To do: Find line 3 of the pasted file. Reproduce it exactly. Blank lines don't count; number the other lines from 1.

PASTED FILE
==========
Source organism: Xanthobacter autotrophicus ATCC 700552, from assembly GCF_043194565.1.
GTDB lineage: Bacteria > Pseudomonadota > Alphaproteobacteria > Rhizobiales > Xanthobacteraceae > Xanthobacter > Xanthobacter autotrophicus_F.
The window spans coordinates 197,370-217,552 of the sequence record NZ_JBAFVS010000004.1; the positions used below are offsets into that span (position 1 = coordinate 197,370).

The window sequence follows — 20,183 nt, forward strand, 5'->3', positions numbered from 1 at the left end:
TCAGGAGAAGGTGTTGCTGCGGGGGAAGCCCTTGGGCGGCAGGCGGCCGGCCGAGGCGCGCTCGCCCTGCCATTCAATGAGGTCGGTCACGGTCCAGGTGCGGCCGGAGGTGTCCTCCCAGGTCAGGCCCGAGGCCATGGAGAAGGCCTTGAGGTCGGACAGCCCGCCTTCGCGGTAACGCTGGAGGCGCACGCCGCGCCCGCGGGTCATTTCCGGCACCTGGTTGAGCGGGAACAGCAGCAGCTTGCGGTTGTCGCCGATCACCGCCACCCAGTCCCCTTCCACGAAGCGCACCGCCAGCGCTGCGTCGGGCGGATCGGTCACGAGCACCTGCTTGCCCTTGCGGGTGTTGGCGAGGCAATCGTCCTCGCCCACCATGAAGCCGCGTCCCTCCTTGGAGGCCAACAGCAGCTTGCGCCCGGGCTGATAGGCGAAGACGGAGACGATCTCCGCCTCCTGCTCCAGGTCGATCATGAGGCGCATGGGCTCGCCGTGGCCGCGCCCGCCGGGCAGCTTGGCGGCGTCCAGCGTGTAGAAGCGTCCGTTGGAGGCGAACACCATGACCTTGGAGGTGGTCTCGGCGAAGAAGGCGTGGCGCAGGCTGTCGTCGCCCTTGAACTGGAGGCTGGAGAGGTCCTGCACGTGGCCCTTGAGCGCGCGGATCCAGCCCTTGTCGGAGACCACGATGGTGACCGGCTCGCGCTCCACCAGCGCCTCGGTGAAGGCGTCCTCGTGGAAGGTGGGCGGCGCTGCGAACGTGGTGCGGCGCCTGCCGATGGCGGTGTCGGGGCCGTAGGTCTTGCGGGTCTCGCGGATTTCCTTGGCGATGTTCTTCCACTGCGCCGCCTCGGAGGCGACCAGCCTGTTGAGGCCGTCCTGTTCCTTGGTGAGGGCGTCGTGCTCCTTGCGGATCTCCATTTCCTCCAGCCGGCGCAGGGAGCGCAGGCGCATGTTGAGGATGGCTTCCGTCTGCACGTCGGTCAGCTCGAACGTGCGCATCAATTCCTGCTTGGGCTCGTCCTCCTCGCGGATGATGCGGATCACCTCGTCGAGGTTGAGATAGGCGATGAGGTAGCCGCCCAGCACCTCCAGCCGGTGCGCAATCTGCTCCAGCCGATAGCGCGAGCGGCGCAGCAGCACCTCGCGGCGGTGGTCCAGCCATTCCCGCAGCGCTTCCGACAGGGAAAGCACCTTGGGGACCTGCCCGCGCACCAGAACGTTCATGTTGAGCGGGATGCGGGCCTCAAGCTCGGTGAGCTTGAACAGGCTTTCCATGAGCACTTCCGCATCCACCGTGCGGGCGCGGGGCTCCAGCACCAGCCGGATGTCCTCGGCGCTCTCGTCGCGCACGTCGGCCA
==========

The window spans coordinates 197,370-217,552 of the sequence record NZ_JBAFVS010000004.1; the positions used below are offsets into that span (position 1 = coordinate 197,370).